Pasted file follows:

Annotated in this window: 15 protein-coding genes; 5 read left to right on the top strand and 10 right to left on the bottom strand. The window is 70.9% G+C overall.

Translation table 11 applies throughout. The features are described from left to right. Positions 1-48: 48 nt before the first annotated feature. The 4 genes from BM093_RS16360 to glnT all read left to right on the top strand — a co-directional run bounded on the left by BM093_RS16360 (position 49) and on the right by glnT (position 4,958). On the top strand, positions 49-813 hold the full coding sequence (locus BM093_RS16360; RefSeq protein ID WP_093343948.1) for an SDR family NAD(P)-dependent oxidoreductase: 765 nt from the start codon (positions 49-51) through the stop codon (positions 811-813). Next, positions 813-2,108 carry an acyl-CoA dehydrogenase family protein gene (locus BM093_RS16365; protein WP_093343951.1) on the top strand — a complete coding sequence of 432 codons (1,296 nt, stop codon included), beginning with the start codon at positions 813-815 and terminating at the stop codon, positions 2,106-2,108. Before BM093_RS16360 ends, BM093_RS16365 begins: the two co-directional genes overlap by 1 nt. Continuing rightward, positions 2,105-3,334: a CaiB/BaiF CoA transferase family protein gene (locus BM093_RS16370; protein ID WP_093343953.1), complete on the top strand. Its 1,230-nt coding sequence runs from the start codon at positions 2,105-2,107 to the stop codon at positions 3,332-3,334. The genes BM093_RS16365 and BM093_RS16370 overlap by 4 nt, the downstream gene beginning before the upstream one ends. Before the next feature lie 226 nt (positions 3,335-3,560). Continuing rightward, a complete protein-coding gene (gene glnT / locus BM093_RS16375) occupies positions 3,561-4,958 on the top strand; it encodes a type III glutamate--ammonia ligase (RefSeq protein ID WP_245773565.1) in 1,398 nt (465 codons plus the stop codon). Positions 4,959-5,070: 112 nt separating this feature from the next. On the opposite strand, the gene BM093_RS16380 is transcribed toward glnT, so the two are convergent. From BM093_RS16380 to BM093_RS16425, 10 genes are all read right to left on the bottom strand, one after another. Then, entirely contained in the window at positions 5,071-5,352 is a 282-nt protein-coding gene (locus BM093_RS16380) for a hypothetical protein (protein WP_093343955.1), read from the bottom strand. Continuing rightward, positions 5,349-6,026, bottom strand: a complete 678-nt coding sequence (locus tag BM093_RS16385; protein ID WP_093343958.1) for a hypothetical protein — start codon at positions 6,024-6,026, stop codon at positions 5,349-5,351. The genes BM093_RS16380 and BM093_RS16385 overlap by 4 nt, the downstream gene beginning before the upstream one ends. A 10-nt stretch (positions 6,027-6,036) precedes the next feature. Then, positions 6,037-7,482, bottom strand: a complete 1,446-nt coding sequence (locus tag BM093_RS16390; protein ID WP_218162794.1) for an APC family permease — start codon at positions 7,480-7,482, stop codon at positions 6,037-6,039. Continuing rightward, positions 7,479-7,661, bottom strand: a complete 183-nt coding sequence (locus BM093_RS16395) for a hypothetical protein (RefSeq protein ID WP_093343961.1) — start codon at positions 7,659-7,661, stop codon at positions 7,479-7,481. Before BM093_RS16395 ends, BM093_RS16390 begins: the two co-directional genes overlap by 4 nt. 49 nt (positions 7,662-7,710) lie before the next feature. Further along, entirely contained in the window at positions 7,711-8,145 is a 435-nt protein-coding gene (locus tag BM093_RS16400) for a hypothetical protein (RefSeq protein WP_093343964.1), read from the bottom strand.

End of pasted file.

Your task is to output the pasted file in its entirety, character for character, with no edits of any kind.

Annotated in this window: 15 protein-coding genes; 5 read left to right on the top strand and 10 right to left on the bottom strand. The window is 70.9% G+C overall.

Translation table 11 applies throughout. The features are described from left to right. Positions 1-48: 48 nt before the first annotated feature. The 4 genes from BM093_RS16360 to glnT all read left to right on the top strand — a co-directional run bounded on the left by BM093_RS16360 (position 49) and on the right by glnT (position 4,958). On the top strand, positions 49-813 hold the full coding sequence (locus BM093_RS16360; RefSeq protein ID WP_093343948.1) for an SDR family NAD(P)-dependent oxidoreductase: 765 nt from the start codon (positions 49-51) through the stop codon (positions 811-813). Next, positions 813-2,108 carry an acyl-CoA dehydrogenase family protein gene (locus BM093_RS16365; protein WP_093343951.1) on the top strand — a complete coding sequence of 432 codons (1,296 nt, stop codon included), beginning with the start codon at positions 813-815 and terminating at the stop codon, positions 2,106-2,108. Before BM093_RS16360 ends, BM093_RS16365 begins: the two co-directional genes overlap by 1 nt. Continuing rightward, positions 2,105-3,334: a CaiB/BaiF CoA transferase family protein gene (locus BM093_RS16370; protein ID WP_093343953.1), complete on the top strand. Its 1,230-nt coding sequence runs from the start codon at positions 2,105-2,107 to the stop codon at positions 3,332-3,334. The genes BM093_RS16365 and BM093_RS16370 overlap by 4 nt, the downstream gene beginning before the upstream one ends. Before the next feature lie 226 nt (positions 3,335-3,560). Continuing rightward, a complete protein-coding gene (gene glnT / locus BM093_RS16375) occupies positions 3,561-4,958 on the top strand; it encodes a type III glutamate--ammonia ligase (RefSeq protein ID WP_245773565.1) in 1,398 nt (465 codons plus the stop codon). Positions 4,959-5,070: 112 nt separating this feature from the next. On the opposite strand, the gene BM093_RS16380 is transcribed toward glnT, so the two are convergent. From BM093_RS16380 to BM093_RS16425, 10 genes are all read right to left on the bottom strand, one after another. Then, entirely contained in the window at positions 5,071-5,352 is a 282-nt protein-coding gene (locus BM093_RS16380) for a hypothetical protein (protein WP_093343955.1), read from the bottom strand. Continuing rightward, positions 5,349-6,026, bottom strand: a complete 678-nt coding sequence (locus tag BM093_RS16385; protein ID WP_093343958.1) for a hypothetical protein — start codon at positions 6,024-6,026, stop codon at positions 5,349-5,351. The genes BM093_RS16380 and BM093_RS16385 overlap by 4 nt, the downstream gene beginning before the upstream one ends. A 10-nt stretch (positions 6,027-6,036) precedes the next feature. Then, positions 6,037-7,482, bottom strand: a complete 1,446-nt coding sequence (locus tag BM093_RS16390; protein ID WP_218162794.1) for an APC family permease — start codon at positions 7,480-7,482, stop codon at positions 6,037-6,039. Continuing rightward, positions 7,479-7,661, bottom strand: a complete 183-nt coding sequence (locus BM093_RS16395) for a hypothetical protein (RefSeq protein ID WP_093343961.1) — start codon at positions 7,659-7,661, stop codon at positions 7,479-7,481. Before BM093_RS16395 ends, BM093_RS16390 begins: the two co-directional genes overlap by 4 nt. 49 nt (positions 7,662-7,710) lie before the next feature. Further along, entirely contained in the window at positions 7,711-8,145 is a 435-nt protein-coding gene (locus tag BM093_RS16400) for a hypothetical protein (RefSeq protein WP_093343964.1), read from the bottom strand.